When a product looks – and this is a technical term – a bit mental, a reviewer's first instinct is to try extra hard to make sense of it, to give it a fair review. Despite this, and after weeks of use, we're still going to call the Orbita Mouse a bit mental.

The whole circular mouse sits on a disc, and can spin freely. The idea is that you can dial it around to scroll through documents, jog through movies, spin the world in Google Earth and more, just by rotating the Orbita Mouse.

All in a spin

Move it slowly for relatively fine control, or give it a flick and let it spin several full circles. You can also press and hold the little grey button on the top to switch to scrolling horizontally rather than vertically. It's a little clunky but it manages to do the job.

It also promises to work as a regular mouse, and once you have calibrated it, 'up' is 'up' regardless of what angle the mouse has been rotated to. This can get irritating. We hadn't actually realised until we used a mouse that always knows exactly where the vertical line is, that often we would slightly angle it to follow the line of our arm and then adjust it to compensate; you can recalibrate at any time. It's a difficult thing to explain, but the upshot is that using the Orbita as a normal mouse can feel incredibly inflexible.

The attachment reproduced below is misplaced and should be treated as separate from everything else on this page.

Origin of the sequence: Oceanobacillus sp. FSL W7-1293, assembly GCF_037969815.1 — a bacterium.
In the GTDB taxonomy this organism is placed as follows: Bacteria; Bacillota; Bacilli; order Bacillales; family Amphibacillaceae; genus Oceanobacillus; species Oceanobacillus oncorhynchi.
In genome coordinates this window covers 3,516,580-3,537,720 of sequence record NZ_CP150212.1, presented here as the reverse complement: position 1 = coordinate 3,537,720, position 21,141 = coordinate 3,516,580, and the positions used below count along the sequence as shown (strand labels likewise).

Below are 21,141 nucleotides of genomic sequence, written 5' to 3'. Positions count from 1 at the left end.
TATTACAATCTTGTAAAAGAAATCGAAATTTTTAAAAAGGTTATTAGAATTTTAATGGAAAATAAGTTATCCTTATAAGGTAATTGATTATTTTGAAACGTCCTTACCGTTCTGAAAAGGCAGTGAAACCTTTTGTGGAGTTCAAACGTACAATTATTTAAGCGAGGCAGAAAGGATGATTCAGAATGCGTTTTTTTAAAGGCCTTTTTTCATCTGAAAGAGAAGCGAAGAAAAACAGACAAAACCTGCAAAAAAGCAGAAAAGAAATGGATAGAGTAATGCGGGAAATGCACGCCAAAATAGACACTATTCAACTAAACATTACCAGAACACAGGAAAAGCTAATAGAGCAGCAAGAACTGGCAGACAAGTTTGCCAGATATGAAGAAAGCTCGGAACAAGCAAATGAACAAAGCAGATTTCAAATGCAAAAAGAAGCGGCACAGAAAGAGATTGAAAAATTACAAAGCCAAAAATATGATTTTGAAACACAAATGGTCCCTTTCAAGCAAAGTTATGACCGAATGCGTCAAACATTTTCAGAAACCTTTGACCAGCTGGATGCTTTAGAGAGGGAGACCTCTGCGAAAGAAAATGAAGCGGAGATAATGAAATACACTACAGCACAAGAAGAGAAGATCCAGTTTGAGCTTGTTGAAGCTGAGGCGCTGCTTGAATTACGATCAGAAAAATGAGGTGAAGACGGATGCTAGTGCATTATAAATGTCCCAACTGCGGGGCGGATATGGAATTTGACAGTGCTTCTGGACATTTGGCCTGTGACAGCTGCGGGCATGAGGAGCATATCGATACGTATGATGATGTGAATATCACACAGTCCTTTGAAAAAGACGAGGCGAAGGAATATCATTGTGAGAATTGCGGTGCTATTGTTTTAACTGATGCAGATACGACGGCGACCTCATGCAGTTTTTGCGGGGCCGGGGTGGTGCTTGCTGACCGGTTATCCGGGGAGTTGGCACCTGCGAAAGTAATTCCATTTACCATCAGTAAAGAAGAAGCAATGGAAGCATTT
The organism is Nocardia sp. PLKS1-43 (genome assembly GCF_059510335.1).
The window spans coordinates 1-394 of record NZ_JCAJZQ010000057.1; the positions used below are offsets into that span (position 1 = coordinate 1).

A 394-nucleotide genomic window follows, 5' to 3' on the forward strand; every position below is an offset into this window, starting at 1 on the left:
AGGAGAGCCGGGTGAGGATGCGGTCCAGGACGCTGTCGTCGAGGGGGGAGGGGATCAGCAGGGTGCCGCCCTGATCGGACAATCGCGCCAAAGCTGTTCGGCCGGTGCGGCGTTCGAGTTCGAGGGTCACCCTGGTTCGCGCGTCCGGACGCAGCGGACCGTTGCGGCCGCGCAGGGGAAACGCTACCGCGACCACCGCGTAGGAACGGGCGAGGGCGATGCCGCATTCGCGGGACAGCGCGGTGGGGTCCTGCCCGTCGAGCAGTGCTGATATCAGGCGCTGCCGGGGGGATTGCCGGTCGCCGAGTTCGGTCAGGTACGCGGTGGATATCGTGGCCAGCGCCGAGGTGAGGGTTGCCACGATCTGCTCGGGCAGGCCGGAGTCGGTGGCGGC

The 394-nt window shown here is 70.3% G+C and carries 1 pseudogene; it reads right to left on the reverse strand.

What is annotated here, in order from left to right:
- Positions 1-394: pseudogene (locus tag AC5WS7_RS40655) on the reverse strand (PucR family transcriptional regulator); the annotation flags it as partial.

Even more annoying, however, is the mouse's system of right and left-clicking. The entire top surface clicks – there are two main 'paddles' to it, and you get a better click if you hit them directly – but without constantly feeling or looking to check, you can all too easily click the horizontal scroll-lock button or the orientation button.

Worse, right-clicking is done with buttons around the base of the rim, and we hit them by mistake, and missed them when trying to click.

This is more 'a jog wheel that can double as a mouse' rather than a mouse that can spin. It's too large (you'd think folks would have learned from the fiasco of Apple's puck mouse) and frustrating to use. And it's hardly cheap.